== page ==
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A Note About Autism (recently published in Hunter's Creek Magazine)

by Marc Rivera (co-written with Carmen Rivera)

The world of autism is very complicated. I know because I have Asperger’s Syndrome, a form of autism. One of the things that worry me and my family is how society sees those of us in the spectrum. In my experience, I find myself constantly making huge efforts to understand others, but they don’t make any efforts to understand me. I always have to compensate which can become pretty exhausting. I speak about this in detail in my book, Tears of Pain: My Life with Autism, published by Bookworm Publishing this year. If people would just be a little more tolerant of others who are different from them, life would be so much easier for everyone. I believe that society has been trained to try to change people when they behave oddly, without even thinking that we are all different. Everyone spends so much time trying to root out odd behaviors instead of being more understanding.

There is no question that my world is distinct from yours. I perceive the world through a slightly different lens than others. My world, just like your world, is an integral part of my identity. We need a system that will focus on cultivating our unique personalities, interests, abilities, hopes and dreams, one that will help those who interact with us (community, peers, friends and family) in building and maintaining effective and social connections.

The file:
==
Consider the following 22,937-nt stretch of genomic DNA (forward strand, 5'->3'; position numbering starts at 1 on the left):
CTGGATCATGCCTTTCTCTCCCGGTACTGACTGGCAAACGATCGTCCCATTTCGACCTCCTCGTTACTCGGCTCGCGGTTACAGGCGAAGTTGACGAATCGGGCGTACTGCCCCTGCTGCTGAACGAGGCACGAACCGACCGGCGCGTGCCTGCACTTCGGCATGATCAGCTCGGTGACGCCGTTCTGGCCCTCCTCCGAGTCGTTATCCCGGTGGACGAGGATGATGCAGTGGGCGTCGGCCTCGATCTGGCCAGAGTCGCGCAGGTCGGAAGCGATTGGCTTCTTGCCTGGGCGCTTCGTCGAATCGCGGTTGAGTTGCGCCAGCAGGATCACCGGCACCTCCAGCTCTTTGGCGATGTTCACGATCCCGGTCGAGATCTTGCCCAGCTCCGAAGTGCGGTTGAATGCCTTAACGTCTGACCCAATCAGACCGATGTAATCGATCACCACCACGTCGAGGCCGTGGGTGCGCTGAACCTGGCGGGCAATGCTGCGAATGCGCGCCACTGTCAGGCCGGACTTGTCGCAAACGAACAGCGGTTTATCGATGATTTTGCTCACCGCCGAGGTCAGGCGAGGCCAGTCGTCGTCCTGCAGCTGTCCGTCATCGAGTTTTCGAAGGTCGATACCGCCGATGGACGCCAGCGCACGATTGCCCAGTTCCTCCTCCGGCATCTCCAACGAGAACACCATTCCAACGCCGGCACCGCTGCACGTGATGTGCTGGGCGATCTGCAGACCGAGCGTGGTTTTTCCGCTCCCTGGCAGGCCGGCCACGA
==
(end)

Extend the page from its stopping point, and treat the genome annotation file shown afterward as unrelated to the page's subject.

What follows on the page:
Whereas there are many with severe autism that may need much care, there are others in the spectrum with fantastic attention to detail, loyalty, dependability, honesty, unique interests, and an excellent memory for facts and statistics. Wouldn’t it be easier for everyone if we were allowed to use these skills to cope with our autistic impairments? These individuals can benefit from a college education. According to an article entitled 1 in 3 Young People with Autism Spectrum Disorder go to College, Study Shows, written by Salynn Boyles, WebMD Health News (May 14, 2012), in 2012 in the U.S. “about 50,000 children with autism will transition to adulthood and for many-especially those without economic advantages – this transition will be far from smooth, new research indicates”.

To that end, our family created Reaching New Horizons for Autism, Inc. a non- profit scholarship program for college students in the autism spectrum. The program is scheduled to start in 2014. We want to encourage people in the spectrum reach their dream of pursuing a college education and achieve their full potential by helping with their transition and providing limited financial assistance to qualified individuals. Our source for funding the program so far has been the royalties from the sale of my book. In addition, we are planning a large fundraising event for April of next year. We are asking our communities to support us in our mission.

You can help by purchasing my book at You may also contact us at 321-663-8538 with any questions or comments. Visit us at www.newhorizonsforautism.orgE-mail:


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